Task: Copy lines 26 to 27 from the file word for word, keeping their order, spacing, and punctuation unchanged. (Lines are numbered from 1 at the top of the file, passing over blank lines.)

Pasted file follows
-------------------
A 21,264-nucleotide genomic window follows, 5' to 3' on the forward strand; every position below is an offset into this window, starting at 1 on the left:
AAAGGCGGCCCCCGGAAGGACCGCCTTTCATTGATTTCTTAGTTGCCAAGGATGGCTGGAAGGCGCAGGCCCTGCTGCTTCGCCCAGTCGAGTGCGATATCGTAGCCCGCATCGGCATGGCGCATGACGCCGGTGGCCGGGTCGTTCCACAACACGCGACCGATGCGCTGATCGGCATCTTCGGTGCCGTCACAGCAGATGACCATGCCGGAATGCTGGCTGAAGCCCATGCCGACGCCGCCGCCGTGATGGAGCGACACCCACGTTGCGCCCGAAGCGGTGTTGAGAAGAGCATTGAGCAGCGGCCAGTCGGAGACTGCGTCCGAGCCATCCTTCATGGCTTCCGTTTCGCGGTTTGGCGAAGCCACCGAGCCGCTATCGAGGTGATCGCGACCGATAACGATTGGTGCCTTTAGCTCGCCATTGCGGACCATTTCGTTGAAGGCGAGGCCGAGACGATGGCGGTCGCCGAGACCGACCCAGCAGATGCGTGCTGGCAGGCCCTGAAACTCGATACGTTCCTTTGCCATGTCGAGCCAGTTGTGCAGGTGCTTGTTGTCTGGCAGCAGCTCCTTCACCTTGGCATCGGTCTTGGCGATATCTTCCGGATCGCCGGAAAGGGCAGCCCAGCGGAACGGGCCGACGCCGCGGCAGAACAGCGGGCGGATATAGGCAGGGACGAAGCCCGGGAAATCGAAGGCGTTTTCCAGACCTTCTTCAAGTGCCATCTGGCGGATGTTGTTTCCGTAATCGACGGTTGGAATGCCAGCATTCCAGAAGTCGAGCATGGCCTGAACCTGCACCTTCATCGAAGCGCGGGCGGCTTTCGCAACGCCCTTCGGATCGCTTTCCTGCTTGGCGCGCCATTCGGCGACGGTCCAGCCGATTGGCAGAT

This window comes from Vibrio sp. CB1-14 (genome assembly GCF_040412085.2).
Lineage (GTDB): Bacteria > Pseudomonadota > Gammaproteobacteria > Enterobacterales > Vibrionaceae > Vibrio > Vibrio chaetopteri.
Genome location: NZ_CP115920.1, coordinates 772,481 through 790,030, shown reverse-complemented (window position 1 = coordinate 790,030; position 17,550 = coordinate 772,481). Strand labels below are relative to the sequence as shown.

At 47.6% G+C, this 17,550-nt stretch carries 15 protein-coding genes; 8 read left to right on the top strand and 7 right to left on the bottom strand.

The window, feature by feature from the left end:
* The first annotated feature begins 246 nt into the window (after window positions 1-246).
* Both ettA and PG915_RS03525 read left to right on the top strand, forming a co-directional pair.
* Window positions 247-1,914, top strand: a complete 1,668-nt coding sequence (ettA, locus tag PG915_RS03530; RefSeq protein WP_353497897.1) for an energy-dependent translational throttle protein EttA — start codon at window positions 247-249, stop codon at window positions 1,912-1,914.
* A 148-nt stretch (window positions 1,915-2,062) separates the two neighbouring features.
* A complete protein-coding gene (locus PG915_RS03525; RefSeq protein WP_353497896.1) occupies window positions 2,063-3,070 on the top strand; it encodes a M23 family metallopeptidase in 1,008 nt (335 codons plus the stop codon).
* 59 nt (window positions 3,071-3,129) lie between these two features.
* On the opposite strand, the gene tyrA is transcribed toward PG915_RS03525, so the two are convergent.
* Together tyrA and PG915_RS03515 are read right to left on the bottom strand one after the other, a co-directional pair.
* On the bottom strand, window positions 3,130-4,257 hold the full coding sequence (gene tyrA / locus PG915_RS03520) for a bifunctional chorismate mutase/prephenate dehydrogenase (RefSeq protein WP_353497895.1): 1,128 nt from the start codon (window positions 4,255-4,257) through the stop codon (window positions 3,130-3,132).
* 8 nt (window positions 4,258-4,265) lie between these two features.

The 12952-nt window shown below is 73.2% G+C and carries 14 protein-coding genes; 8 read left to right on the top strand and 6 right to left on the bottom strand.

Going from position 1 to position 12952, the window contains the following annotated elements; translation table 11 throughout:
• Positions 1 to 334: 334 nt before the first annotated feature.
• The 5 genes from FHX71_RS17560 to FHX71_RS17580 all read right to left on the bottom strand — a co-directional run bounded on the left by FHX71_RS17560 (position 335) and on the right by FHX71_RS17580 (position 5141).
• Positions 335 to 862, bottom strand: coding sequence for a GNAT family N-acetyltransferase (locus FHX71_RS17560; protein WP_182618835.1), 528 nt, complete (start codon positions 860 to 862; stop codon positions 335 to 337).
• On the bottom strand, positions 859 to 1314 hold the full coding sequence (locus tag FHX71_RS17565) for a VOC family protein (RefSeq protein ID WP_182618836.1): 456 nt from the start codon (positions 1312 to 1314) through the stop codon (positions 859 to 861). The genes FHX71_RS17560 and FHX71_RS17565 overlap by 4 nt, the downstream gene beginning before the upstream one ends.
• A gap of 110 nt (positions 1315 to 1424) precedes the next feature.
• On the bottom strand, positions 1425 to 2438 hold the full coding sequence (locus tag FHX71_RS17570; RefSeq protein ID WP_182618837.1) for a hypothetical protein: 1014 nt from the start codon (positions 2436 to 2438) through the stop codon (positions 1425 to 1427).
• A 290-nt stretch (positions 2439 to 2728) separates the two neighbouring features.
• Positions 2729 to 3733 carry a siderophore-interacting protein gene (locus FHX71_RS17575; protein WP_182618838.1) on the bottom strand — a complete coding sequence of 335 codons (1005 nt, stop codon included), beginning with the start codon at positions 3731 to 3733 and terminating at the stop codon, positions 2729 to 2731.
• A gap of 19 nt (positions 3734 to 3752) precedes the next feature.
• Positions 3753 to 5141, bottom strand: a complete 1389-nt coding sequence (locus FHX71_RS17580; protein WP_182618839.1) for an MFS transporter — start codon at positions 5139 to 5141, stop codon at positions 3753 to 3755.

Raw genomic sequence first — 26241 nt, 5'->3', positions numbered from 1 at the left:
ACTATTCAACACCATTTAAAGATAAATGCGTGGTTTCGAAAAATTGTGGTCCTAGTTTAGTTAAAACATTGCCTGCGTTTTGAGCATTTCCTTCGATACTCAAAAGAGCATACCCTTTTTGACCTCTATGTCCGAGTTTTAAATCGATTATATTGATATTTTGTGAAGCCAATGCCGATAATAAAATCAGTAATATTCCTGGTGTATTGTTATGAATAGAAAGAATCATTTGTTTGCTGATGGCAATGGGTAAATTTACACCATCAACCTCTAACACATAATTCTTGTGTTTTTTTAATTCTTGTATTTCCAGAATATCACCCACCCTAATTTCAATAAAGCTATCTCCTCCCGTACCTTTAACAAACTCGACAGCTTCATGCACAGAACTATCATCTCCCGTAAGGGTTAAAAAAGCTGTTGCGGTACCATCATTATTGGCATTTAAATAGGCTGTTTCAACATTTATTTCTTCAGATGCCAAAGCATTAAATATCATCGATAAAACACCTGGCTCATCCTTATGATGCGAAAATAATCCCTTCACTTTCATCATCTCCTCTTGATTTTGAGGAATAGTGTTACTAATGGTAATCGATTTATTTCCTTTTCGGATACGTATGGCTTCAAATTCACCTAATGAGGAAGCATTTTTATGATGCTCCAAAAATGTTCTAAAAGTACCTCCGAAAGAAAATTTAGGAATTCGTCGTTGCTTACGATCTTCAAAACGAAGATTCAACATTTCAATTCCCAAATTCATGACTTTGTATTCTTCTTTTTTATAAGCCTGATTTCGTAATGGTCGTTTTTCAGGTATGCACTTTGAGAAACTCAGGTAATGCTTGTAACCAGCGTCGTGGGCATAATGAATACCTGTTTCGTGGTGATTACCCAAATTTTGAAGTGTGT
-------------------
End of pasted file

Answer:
• A 290-nt stretch (positions 2439 to 2728) separates the two neighbouring features.
• Positions 2729 to 3733 carry a siderophore-interacting protein gene (locus FHX71_RS17575; protein WP_182618838.1) on the bottom strand — a complete coding sequence of 335 codons (1005 nt, stop codon included), beginning with the start codon at positions 3731 to 3733 and terminating at the stop codon, positions 2729 to 2731.